Councils in the East of England have taken major steps to review their asset management arrangements – and are reaping the rewards. Andrew Rowson, asset management lead at the East of England LGA, talks through the benefits of a number of ground breaking initiatives.
Councils own or use a vast portfolio of property and land.They need these facilities to provide services - schools, libraries, social care, day centres, parks and housing. But they are also duty bound to use these spaces efficiently –without wasting money unnecessarily – which is essential because councils incur high costs just through occupying buildings.
In fact, in 2012/13, English councils spent an estimated £5.6 billion – about 4% of all revenue spending in that year - on premises-related expenditure, according to the Audit Commission’s “Managing council property assets” briefing paper, June 2014.
So how can councils get the best return from their assets? We believe the key is collaboration.
Thanks to a comprehensive review, the East of England LGA has been instrumental in streamlining how certain councils use their assets – with huge success.
Leading the way are Essex and Cambridgeshire Councils which have improved the way they work as well as the systems they have in place.
With the help of the East of England LGA, Essex County Council and other partners have been working under the ‘East 17’ umbrella - an initiative which promotes collaborative working initiatives between the 17 local authorities in Essex.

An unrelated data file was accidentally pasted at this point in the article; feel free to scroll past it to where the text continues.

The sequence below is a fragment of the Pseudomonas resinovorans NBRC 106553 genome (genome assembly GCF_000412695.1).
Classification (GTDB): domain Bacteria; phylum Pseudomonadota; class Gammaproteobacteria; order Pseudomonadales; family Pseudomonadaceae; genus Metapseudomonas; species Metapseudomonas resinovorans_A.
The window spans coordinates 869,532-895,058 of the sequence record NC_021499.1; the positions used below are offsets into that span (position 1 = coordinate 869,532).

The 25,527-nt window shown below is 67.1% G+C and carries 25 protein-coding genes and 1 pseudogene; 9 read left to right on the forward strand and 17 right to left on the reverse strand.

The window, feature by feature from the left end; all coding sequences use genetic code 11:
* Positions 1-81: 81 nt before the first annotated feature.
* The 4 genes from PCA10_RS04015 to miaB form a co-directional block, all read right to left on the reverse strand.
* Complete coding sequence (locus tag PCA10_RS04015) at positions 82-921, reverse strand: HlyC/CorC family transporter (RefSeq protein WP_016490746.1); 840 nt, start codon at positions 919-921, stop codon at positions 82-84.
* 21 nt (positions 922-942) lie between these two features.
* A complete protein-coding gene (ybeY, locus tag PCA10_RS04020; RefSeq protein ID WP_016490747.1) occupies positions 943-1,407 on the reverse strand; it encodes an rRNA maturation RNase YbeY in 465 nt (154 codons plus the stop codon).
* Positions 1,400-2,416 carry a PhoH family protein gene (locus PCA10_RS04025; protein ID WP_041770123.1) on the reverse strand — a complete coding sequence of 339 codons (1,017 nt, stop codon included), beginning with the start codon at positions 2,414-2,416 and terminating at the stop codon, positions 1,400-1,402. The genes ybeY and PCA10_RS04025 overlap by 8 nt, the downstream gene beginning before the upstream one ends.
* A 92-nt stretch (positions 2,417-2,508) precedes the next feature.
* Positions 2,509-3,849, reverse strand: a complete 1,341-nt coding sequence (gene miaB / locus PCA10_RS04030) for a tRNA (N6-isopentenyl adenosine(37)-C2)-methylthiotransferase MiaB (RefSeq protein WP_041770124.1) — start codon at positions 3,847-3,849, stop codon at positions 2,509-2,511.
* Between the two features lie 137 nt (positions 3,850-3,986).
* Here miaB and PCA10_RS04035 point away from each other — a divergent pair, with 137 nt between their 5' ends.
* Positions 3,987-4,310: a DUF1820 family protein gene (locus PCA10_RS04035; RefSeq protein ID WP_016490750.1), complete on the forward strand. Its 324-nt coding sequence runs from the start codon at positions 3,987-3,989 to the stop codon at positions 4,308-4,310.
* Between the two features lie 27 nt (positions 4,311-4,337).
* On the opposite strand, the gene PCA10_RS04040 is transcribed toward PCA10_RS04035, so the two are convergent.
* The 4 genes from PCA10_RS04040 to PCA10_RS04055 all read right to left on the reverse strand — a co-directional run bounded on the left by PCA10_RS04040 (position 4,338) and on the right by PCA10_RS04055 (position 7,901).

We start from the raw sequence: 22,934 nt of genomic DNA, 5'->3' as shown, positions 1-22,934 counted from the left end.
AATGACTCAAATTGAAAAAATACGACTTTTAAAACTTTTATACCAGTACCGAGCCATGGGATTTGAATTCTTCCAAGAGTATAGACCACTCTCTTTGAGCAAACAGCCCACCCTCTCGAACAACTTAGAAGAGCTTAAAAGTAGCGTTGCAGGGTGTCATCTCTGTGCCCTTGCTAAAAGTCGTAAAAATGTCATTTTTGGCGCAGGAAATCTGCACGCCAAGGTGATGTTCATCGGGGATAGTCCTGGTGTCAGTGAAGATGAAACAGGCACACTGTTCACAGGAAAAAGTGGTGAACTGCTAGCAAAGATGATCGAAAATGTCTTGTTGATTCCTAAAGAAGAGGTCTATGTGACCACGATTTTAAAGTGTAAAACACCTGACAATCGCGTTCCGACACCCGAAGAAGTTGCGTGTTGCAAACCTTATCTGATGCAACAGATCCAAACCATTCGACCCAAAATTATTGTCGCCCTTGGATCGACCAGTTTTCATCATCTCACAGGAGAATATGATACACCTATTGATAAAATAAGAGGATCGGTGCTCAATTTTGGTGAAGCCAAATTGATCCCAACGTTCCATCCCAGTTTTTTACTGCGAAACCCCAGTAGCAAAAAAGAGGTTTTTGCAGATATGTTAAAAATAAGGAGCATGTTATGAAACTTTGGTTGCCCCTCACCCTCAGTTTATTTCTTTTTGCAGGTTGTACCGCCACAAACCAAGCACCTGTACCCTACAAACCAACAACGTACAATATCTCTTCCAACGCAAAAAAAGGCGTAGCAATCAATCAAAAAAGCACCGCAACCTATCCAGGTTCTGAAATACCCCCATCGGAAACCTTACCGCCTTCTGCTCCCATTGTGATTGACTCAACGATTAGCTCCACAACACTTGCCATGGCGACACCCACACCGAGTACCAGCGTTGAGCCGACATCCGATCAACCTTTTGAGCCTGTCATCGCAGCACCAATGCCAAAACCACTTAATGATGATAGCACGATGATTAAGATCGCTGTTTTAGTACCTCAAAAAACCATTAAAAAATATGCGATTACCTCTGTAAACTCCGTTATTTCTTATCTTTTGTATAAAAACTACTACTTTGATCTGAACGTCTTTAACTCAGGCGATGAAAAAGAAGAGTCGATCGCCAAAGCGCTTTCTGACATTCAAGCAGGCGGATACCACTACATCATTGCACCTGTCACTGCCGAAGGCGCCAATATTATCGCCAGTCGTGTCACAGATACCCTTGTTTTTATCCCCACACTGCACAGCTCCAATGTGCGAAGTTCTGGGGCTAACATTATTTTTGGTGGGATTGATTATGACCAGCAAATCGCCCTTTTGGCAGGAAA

One of these is the Essex Property Asset Map (EPAM), a low cost, cloud based online mapping solution which has been designed by public sector partners and includes all local authority, police, fire, health and central government civil estate data.
This allows all public sector partners to view and share each other’s information, together with basic asset attributes such as use and tenure. The map is also used to identify potential collaborative opportunities.
The East of England LGA has also provided support to Essex County Council’s successful bid to be a One Public Estate pilot council, undertaking a series of area locality reviews; collecting data on local authority assets and analysing what opportunities were present to make better use of sites.
An area locality review was conducted in Epping Forest using the EPAM system and comprised six steps; a desktop review, fieldwork, analysis, workshop, actions and reporting, which took less than three weeks.
Around 150 sites were inspected and analysed and as a result, some 20 opportunities were identified as having good potential either to be sites for new housing or for improved use.
In Cambridgeshire work has also been underway. Public sector organisations across the county have been participating in an innovative programme called Making Assets Count (MAC).
This programme brings the organisations together in partnership with the key objectives of reducing the cost of property occupation and using their combined property portfolio more effectively.
In St Ives, a particularly effective initiative saw Cambridgeshire County Council's Adult Day Service relocate from their small, privately-leased premises into the town's Police Station, a building of which only around one-third was being used by the Police.
As a result of sharing the building and reducing their costs, the Adult Day Care Service is now able to provide more services to the community and the overall MAC programme is expected to generate revenue savings of around 20% as well as better services for the people of Cambridgeshire.
These are just some examples of the progress being made by councils and the wider public sector across the region and the East of England LGA is keen to share the learning as widely as possible -– not just because collaborative working improves efficiency, but also because it can potentially generate impressive savings too.